ingly, a significant main-effect relationship has been reported between sleep length among college students and their GPA’s. Students sleeping more than 9 hours each day had an average GPA of 3.01, but students sleeping less than 6 hours each day had an average GPA of 2.74. Yet another health concern is that students often tend to use drugs or alcohol to help regulate their sleep patterns. Poor sleepers are more likely than good sleepers to use stimulants to stay awake or medications to fall asleep, and they are twice as likely to use alcohol to induce sleep. Alternating between stimulants and sedatives has been associated to a higher risk of addiction. Extensive research has been conducted to fully understand the risks of sleep deprivation as well as sleep’s benefits. From multiple studies, it has been found that sleep plays a critical role in immune function, metabolism, memory, learning and other vital functions. Actually catching some sleep will help students to perform better on their exams, have a better response to life’s demands and help to reduce stress. ‑­—Courtesy of Kelly Stone, M.A., C.H.E.S., Student Health Center

Sara Beth Worcester, Staff Photographer


DAY IN HISTORY 1916– The first self-service grocery store, Piggly Wiggly, was opened in Memphis, Tenn., by Clarence Saunders. 1941– Jews over the age of 6 in German-occupied areas were ordered to wear yellow Stars of David. 1970– Palestinian guerrillas seized control of three jetliners, which were later blown up on the ground in Jordan after the passengers and crews were evacuated. 1975– Czechoslovakian tennis player Martina Navratilova, in New York for the U.S. Open, requested political asylum. 1996– Eddie Murray of the Baltimore Orioles hit his 500th career home run during a game against the Detroit Tigers. 1997– Britain bade farewell to Princess Diana with a funeral service at Westminster Abbey. 2006– President George W. Bush acknowledged previously secret CIA prisons around the world and said 14 high-value terrorism suspects had been transferred from the system to Guantanamo Bay for trials. 2007– Opera singer Luciano Pavarotti died at age 71. –Courtesy of the New York Times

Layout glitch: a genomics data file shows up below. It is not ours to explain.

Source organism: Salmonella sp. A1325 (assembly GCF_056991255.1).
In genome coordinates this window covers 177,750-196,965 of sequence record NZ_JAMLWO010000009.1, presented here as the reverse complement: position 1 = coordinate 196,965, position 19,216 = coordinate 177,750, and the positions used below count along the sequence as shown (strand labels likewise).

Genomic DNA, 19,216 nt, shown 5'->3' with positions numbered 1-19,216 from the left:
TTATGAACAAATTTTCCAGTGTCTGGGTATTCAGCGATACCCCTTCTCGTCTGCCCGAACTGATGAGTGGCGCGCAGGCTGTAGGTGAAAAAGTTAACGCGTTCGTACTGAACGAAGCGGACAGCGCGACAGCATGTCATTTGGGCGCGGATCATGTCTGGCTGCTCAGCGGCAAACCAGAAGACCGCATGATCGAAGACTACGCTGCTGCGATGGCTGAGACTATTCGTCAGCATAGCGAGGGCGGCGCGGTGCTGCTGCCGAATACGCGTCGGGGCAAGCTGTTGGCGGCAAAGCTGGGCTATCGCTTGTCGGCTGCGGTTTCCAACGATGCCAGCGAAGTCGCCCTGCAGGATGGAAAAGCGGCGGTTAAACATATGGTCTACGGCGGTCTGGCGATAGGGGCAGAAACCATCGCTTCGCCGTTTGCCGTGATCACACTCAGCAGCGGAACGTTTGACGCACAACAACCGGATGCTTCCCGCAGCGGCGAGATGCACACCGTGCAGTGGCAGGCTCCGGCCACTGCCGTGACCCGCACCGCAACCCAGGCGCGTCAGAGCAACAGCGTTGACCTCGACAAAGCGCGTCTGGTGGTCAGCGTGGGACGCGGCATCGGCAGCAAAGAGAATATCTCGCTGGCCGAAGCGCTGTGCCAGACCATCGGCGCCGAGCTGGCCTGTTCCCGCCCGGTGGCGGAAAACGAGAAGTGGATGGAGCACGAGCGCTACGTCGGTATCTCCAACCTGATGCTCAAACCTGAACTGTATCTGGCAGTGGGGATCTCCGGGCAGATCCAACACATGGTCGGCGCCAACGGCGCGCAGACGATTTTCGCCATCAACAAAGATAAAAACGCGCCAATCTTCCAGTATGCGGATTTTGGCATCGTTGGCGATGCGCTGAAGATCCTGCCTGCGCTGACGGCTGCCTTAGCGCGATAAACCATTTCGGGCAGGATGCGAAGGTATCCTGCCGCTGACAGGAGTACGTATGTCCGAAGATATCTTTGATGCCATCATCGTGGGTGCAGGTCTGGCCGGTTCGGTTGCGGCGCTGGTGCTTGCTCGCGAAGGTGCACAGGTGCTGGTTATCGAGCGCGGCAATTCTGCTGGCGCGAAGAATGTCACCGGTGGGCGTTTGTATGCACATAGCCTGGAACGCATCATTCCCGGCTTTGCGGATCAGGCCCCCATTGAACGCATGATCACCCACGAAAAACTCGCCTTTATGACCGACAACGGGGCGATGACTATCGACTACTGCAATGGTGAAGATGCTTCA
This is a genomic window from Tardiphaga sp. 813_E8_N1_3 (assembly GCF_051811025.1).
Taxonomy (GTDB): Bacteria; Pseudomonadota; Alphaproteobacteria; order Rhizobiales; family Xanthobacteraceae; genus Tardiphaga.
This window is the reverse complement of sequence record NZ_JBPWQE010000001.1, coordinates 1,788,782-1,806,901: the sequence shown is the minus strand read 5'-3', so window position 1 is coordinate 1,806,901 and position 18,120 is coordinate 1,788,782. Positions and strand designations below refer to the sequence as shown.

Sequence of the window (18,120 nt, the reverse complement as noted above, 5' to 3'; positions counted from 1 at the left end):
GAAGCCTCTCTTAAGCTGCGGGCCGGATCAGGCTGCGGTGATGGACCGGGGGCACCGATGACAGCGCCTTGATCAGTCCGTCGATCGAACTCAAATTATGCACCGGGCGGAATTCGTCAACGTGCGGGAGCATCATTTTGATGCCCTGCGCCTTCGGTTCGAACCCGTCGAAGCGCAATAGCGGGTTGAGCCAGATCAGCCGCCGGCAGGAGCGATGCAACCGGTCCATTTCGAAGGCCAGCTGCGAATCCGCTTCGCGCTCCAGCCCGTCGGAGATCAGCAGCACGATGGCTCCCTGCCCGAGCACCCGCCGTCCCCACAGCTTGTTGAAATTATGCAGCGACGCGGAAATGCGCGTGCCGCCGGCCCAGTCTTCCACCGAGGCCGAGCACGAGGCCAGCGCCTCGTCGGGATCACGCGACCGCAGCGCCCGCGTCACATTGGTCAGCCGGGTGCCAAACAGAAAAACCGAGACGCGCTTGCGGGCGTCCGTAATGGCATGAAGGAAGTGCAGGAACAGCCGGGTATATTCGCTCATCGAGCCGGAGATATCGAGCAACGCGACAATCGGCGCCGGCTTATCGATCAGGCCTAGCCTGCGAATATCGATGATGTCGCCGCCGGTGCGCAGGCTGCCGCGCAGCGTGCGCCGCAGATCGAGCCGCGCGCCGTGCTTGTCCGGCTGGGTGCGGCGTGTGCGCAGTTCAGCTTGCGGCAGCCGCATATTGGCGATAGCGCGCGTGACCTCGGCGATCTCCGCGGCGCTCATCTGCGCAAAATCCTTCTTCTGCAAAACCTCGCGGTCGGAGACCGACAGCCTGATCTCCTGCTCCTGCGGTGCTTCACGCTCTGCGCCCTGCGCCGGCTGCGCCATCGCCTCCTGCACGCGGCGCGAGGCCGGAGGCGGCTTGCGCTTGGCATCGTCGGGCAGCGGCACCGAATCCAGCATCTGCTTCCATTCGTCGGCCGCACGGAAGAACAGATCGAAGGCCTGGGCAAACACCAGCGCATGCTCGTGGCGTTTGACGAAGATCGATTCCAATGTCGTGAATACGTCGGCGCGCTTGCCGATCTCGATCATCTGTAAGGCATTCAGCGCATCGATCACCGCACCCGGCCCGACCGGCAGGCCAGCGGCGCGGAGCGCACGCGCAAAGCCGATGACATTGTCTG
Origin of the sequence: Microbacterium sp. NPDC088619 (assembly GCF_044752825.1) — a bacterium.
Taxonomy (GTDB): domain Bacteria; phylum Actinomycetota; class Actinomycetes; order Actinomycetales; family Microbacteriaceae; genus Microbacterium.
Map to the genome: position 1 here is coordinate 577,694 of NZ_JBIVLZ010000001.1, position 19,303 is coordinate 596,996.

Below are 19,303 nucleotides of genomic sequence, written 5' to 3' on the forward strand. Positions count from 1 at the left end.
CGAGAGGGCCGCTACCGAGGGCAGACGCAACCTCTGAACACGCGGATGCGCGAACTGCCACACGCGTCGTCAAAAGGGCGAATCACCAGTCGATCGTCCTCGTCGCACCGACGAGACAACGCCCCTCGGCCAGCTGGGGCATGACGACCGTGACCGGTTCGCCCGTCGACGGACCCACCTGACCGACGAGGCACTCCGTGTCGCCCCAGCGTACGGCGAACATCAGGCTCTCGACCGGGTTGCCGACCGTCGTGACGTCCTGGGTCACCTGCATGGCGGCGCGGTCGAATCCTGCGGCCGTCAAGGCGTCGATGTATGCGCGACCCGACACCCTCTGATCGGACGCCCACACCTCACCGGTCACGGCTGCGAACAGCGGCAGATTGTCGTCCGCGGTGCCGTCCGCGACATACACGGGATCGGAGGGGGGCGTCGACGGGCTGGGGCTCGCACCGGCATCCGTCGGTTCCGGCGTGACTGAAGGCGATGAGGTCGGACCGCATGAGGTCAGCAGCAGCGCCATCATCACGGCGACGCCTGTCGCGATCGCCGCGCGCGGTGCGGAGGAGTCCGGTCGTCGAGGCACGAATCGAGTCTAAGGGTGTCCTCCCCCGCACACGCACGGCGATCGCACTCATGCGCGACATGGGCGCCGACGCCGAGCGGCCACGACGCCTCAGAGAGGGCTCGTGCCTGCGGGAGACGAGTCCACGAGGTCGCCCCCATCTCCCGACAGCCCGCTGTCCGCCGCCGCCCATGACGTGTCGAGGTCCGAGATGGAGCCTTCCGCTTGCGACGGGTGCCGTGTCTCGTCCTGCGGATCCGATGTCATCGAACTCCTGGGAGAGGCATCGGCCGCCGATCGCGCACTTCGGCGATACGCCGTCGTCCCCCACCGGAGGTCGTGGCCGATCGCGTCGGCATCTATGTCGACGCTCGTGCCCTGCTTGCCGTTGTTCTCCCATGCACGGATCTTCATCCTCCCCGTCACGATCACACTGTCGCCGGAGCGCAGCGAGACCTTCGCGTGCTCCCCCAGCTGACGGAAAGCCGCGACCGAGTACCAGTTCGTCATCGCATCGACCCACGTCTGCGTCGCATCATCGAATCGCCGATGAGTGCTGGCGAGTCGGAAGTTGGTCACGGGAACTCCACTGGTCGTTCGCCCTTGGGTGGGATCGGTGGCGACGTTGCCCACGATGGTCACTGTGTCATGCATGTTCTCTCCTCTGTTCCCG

Sept. 2, 8:01 p.m. Academy Street Possession of marijuana A student was arrested for possession of marijuana. The student was transported to Hays County Law Enforcement Center awaiting a court date. Sept. 2, 8:38 a.m. Bobcat Stadium Theft Under $500 University property had been taken without consent. This case is under investigation. Sept. 2, 4:37 a.m. Arnold Hall A Possession of a controlled substance A student and non-student were arrested for possession of a controlled substance, possession of marijuana and possession of drug paraphernalia and minor in possession of alcohol. Both were transported to Hays County Law Enforcement Center awaiting a court date. Sept. 2, 3:15 a.m. Ranch Road 12 Driving while intoxicated A student was arrested for driving while intoxicated and transported to Hays County Law Enforcement Center awaiting a court date. Sept. 2, 1:34 a.m. Matthew Street Minor in possession of alcohol Two students were cited for minor in possession of alcohol. The case is under judicial review. Sept. 2, 12:10 a.m. Bexar Hall Parking Garage Minor in possession of alcohol Two students were cited for minor in possession of alcohol. The case is under judicial review. –Courtesy of University Police Department

It’s good medicine!